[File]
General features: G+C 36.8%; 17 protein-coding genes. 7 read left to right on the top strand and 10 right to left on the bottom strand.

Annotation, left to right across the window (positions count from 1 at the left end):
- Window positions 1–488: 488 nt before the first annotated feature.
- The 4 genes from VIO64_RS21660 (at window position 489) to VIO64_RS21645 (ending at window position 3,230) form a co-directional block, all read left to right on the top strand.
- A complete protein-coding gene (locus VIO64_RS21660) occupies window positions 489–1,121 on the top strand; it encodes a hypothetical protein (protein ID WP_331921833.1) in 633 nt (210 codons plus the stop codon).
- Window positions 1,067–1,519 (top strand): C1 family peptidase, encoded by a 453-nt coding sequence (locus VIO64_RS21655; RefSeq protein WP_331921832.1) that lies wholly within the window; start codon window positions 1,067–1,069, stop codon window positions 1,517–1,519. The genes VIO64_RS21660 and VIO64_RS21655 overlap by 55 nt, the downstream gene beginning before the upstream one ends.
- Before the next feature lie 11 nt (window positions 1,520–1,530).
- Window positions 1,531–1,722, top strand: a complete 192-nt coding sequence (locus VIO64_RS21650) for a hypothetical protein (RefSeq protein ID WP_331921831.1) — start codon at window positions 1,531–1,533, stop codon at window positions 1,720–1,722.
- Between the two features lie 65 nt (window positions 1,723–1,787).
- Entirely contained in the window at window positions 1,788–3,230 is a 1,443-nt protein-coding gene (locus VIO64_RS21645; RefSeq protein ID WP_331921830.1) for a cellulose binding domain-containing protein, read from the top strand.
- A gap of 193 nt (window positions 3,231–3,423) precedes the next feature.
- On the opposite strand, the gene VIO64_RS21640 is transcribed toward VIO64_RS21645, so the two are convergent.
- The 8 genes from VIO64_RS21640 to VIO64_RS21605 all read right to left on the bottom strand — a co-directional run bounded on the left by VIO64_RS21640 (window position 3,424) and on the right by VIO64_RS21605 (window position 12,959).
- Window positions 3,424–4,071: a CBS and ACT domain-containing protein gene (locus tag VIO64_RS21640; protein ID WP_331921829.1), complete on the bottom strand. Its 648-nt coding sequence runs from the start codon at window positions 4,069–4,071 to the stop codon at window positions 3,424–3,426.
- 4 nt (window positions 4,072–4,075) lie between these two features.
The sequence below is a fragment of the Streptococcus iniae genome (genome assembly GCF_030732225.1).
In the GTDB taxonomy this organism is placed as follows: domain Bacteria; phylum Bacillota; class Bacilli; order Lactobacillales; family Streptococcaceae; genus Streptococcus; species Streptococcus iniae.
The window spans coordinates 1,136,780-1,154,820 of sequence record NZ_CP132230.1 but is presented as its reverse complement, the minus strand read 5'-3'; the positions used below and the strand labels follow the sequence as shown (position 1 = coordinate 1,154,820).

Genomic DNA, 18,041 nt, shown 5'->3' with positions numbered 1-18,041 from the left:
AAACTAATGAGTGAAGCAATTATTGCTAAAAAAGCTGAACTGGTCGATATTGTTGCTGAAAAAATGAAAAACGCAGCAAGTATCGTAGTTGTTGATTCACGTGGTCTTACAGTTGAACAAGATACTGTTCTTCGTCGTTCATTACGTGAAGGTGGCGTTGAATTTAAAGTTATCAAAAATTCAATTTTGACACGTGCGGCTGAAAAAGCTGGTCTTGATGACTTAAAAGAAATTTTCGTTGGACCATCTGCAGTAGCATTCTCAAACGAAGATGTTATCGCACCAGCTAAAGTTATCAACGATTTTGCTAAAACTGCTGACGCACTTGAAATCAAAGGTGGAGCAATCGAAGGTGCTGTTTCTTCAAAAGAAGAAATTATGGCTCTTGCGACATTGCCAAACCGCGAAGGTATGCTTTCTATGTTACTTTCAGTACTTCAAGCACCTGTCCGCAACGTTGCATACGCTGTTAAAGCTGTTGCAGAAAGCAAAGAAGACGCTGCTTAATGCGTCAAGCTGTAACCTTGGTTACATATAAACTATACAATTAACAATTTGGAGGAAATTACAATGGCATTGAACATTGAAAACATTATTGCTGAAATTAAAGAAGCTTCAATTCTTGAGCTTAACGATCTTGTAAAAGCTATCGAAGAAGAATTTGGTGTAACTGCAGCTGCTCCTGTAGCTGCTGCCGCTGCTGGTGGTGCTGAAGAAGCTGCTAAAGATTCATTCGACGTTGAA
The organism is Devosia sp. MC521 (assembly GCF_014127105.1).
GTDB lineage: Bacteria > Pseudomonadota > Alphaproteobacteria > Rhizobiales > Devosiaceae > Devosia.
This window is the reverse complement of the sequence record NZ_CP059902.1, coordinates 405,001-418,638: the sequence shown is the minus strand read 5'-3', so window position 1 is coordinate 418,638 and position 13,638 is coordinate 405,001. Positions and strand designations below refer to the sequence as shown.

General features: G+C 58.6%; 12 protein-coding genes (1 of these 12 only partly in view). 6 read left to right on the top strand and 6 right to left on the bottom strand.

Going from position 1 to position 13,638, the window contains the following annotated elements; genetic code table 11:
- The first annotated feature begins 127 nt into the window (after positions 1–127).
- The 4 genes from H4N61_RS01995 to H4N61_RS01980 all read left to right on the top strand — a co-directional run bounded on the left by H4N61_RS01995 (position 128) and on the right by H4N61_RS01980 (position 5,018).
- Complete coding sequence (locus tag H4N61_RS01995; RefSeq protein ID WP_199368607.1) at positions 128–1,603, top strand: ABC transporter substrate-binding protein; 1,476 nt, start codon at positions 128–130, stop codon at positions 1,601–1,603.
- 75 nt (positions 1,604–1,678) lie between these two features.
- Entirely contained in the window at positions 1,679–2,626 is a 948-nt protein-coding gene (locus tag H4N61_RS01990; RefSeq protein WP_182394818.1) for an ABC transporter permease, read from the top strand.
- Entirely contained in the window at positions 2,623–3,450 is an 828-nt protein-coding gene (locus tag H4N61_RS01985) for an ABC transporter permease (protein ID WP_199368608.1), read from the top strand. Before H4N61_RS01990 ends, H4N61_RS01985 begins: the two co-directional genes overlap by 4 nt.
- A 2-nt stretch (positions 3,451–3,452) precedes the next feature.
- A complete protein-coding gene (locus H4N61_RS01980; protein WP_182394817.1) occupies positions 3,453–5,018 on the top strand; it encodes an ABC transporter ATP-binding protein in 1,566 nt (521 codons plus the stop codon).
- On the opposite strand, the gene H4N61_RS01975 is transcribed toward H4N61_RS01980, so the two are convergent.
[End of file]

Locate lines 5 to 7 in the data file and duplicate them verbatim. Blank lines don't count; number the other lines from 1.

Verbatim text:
- A complete protein-coding gene (locus VIO64_RS21660) occupies window positions 489–1,121 on the top strand; it encodes a hypothetical protein (protein ID WP_331921833.1) in 633 nt (210 codons plus the stop codon).
- Window positions 1,067–1,519 (top strand): C1 family peptidase, encoded by a 453-nt coding sequence (locus VIO64_RS21655; RefSeq protein WP_331921832.1) that lies wholly within the window; start codon window positions 1,067–1,069, stop codon window positions 1,517–1,519. The genes VIO64_RS21660 and VIO64_RS21655 overlap by 55 nt, the downstream gene beginning before the upstream one ends.
- Before the next feature lie 11 nt (window positions 1,520–1,530).